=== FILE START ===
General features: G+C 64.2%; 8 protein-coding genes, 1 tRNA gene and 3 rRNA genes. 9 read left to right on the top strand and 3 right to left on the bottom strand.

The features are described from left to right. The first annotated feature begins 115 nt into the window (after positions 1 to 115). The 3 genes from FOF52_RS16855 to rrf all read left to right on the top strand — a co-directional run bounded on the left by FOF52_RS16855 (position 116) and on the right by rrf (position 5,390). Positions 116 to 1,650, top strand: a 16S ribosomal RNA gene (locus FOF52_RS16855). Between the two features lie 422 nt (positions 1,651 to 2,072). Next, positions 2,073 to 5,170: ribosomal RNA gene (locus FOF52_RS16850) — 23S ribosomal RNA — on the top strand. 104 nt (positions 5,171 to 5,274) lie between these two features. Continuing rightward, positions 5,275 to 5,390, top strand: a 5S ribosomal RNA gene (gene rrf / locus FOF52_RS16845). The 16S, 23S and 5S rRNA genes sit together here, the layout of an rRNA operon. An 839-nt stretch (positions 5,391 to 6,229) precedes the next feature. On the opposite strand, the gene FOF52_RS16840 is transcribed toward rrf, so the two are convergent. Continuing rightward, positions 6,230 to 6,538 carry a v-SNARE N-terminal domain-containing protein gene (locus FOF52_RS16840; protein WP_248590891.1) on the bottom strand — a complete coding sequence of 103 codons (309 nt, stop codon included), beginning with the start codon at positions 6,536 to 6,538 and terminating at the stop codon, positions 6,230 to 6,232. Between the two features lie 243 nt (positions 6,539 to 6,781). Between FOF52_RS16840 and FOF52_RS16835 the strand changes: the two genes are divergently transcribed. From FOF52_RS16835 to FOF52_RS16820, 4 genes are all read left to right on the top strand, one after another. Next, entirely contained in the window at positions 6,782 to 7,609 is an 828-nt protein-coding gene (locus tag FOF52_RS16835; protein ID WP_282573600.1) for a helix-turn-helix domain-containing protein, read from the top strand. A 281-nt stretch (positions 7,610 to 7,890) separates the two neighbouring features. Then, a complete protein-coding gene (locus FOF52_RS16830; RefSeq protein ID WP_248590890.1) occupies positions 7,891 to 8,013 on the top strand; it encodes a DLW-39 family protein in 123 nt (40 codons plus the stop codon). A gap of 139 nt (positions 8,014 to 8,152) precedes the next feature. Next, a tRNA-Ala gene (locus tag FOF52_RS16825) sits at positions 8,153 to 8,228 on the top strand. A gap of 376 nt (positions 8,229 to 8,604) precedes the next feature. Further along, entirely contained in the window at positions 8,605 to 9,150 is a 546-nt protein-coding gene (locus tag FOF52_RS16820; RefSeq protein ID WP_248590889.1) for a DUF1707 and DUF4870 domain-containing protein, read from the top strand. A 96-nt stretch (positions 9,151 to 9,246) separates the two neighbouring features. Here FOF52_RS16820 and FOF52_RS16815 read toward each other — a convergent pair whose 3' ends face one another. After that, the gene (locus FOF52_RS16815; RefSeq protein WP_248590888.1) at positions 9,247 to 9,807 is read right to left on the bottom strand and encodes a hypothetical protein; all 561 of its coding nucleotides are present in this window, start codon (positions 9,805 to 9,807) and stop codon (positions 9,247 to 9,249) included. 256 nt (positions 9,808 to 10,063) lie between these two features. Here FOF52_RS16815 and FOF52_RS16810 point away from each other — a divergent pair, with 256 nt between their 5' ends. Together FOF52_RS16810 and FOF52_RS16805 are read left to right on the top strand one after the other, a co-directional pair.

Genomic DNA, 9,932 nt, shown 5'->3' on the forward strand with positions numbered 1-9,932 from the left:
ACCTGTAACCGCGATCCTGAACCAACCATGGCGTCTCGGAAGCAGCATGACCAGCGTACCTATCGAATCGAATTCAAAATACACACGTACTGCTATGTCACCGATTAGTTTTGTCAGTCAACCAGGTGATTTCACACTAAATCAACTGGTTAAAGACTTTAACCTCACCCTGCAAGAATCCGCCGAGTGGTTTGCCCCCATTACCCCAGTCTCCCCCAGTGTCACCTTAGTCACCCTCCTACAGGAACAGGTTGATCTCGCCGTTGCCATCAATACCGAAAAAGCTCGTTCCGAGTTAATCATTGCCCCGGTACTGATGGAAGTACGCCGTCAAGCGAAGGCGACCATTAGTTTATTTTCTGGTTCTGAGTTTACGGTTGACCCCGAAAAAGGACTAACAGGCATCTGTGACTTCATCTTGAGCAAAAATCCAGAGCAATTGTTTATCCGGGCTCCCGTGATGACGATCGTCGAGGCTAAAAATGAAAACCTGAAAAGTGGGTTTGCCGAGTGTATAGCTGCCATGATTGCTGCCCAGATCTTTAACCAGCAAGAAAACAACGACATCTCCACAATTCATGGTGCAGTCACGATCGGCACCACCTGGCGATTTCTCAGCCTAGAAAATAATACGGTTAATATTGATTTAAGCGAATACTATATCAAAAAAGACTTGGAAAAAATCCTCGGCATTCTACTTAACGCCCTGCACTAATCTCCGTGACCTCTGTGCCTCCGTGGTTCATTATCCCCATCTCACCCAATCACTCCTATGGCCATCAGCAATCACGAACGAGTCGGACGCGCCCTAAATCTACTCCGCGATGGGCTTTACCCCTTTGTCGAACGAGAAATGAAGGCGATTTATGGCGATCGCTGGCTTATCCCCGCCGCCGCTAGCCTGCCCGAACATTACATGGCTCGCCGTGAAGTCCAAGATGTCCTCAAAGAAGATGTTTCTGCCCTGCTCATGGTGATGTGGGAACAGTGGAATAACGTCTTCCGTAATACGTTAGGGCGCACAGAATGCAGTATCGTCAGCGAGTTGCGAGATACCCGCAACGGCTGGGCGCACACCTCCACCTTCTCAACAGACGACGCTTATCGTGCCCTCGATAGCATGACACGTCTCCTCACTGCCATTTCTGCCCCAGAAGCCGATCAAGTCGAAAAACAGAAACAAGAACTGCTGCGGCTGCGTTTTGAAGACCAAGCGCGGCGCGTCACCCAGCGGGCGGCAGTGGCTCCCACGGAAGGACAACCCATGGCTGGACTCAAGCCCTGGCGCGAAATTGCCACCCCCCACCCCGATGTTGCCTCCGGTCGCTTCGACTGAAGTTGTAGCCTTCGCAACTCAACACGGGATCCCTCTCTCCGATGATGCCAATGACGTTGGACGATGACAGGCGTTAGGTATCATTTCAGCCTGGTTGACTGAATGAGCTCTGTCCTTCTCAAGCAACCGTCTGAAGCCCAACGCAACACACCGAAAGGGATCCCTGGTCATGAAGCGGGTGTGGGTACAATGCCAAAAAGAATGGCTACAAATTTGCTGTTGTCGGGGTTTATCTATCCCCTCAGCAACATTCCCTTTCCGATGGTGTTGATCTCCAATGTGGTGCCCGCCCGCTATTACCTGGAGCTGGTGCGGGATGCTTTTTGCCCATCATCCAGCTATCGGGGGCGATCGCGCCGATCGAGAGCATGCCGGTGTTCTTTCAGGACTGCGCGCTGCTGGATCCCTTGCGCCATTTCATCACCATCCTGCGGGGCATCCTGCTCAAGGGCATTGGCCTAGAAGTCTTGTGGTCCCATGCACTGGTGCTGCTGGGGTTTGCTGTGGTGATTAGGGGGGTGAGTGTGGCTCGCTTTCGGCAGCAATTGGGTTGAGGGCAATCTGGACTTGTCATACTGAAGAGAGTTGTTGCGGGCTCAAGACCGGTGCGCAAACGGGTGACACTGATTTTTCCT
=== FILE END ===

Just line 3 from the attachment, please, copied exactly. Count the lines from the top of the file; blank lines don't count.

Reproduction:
Genomic DNA, 9,932 nt, shown 5'->3' on the forward strand with positions numbered 1-9,932 from the left: